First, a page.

Shortage of Contrast for Imaging Services

Because of a global shortage of iodinated contrast material (Omnipaque) caused by temporary overseas manufacturing disruptions, ChristianaCare is taking steps to preserve supply so that it remains available for the most time-sensitive and urgent patient needs. (Learn more in our frequently asked questions.)

Omnipaque contrast is the most widely used contrast material for CT scans and radiographic examinations at ChristianaCare facilities. It is also used for cardiac imaging and interventions, and in the GI lab, Surgicenter and other settings.

The shortage is expected to last several weeks, and likely into the summer months.

Hospitals and health care organizations worldwide are managing the effects of the shortage and the impact to patient care.

ChristianaCare is making every effort to meet the needs of patients who need this product in their procedures. We are working individually with physicians to prioritize those patients with the most urgent needs.

Wherever possible, we are using alternative contrast material and limiting its use to ensure adequate supplies for time sensitive and emergent exams. It is possible that some elective procedures that use this product will need to be delayed.

ChristianaCare will continue to look for options to minimize disruptions created by the shortage, as we serve our community as expert, caring partners in health.

Learn more in our frequently asked questions (FAQs).

COVID-19: New Visitation Guidelines. Click here for what to expect at ChristianaCare during COVID-19.

ChristianaCare

Shortage of Contrast for Imaging Services

Because of a global shortage of iodinated contrast material (Omnipaque) caused by temporary overseas manufacturing disruptions, ChristianaCare is taking steps to preserve supply so that it remains available for the most time-sensitive and urgent patient needs. (Learn more in our frequently asked questions.)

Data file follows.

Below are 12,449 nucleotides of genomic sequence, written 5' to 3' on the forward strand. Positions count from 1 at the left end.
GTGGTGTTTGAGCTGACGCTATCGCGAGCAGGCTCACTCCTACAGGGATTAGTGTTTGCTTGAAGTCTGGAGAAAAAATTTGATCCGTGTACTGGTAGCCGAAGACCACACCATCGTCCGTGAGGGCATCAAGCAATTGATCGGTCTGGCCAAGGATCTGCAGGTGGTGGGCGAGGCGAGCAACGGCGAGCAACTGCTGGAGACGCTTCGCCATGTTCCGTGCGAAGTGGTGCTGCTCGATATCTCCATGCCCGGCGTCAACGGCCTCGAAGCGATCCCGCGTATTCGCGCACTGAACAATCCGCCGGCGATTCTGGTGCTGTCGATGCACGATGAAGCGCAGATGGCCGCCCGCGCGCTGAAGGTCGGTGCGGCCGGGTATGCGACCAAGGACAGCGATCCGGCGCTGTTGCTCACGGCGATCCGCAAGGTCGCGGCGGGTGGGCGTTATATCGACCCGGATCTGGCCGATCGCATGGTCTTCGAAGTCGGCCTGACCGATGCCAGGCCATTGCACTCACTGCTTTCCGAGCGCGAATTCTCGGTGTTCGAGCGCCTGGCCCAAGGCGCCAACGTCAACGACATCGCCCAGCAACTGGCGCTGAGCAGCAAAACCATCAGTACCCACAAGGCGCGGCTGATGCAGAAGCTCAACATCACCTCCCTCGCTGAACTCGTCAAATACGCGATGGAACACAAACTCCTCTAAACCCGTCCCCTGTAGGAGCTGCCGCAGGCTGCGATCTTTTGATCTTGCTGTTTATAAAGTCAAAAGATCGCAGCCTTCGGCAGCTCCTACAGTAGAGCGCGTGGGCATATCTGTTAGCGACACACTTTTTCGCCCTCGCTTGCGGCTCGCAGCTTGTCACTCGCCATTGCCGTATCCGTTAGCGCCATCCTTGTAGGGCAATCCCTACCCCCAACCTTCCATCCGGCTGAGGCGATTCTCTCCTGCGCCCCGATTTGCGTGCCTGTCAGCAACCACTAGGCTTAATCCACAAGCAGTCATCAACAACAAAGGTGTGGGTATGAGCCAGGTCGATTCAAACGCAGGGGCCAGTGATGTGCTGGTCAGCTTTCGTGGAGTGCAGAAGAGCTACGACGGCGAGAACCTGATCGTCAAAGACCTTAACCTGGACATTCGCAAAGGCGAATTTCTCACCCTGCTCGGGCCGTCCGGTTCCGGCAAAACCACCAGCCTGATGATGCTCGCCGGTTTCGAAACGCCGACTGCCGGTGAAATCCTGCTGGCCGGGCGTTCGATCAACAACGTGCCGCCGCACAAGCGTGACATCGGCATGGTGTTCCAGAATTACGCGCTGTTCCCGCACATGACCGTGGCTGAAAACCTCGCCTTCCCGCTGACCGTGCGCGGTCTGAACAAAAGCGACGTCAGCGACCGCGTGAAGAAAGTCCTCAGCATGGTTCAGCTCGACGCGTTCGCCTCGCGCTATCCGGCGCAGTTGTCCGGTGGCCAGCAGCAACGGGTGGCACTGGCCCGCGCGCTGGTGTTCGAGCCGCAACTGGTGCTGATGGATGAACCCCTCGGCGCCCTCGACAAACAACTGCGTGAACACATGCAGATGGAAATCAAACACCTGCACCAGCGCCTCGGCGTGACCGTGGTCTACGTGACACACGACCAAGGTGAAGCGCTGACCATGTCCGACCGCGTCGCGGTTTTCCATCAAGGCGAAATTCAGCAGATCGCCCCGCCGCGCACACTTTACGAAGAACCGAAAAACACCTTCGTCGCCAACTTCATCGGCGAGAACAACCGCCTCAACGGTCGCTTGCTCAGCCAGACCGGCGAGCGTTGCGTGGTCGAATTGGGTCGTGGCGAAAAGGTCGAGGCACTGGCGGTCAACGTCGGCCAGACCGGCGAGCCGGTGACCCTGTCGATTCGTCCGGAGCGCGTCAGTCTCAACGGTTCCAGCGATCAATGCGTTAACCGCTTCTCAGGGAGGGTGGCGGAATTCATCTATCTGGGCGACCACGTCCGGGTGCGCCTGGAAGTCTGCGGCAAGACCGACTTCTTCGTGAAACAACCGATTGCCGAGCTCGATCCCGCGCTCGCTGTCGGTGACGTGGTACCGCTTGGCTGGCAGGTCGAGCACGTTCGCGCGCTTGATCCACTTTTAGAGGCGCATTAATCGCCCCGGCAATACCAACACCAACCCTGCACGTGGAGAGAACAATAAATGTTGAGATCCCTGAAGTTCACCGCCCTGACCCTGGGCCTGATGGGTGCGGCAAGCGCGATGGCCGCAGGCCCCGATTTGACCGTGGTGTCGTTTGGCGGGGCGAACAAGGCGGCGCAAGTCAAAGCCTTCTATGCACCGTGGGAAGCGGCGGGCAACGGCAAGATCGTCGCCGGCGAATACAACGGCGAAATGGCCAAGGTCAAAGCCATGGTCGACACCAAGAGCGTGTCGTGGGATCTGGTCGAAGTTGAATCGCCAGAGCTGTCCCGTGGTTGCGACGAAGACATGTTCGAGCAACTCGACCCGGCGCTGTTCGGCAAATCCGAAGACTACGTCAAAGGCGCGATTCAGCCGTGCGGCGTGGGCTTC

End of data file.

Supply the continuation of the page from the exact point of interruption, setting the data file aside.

Omnipaque contrast is the most widely used contrast material for CT scans and radiographic examinations at ChristianaCare facilities. It is also used for cardiac imaging and interventions, and in the GI lab, Surgicenter and other settings.

The shortage is expected to last several weeks, and likely into the summer months.

Hospitals and health care organizations worldwide are managing the effects of the shortage and the impact to patient care.

ChristianaCare is making every effort to meet the needs of patients who need this product in their procedures. We are working individually with physicians to prioritize those patients with the most urgent needs.

Wherever possible, we are using alternative contrast material and limiting its use to ensure adequate supplies for time sensitive and emergent exams. It is possible that some elective procedures that use this product will need to be delayed.

ChristianaCare will continue to look for options to minimize disruptions created by the shortage, as we serve our community as expert, caring partners in health.

Learn more in our frequently asked questions (FAQs).

COVID-19: New Visitation Guidelines. Click here for what to expect at ChristianaCare during COVID-19.

Health & Wellness

Assessing Comfort or Pain in an Alzheimer's Patient

While Alzheimer’s disease itself does not cause pain, your loved one may suffer pain from other sources. These sources may include improperly fitting clothes, stomach cramps, constipation, undiscovered sprains or broken bones, arthritis, pressure sores and bruises. Poor hygiene may also lead to pain; for example, sore gums may result from improper oral (teeth/mouth) care.

Assessing pain and comfort becomes more challenging when your loved one is not able use words to tell you what hurts. As your loved one’s ability to speak declines, nonverbal communication becomes more important in conveying signs of pain or discomfort. The following may be signs of discomfort or pain:

  • Sudden worsening of behavior.
  • Moaning or shouting.
  • Increased restlessness.
  • Refusal to do certain routine activities.

These tips may help you in assessing your loved one’s comfort level and managing pain:

  • Pay close attention to your loved one’s facial expressions and body language. For example, if your loved one pulls away from your touch, this may be a sign of pain or discomfort.
  • Use bathing or dressing time to search for sources of pain: bruises, cuts, swelling, redness or other signs of injury.
  • Take all signs of pain seriously, and see a doctor if you are unable to find the source of pain.
  • Your loved one’s doctor may be able to provide a specific pain-management regimen.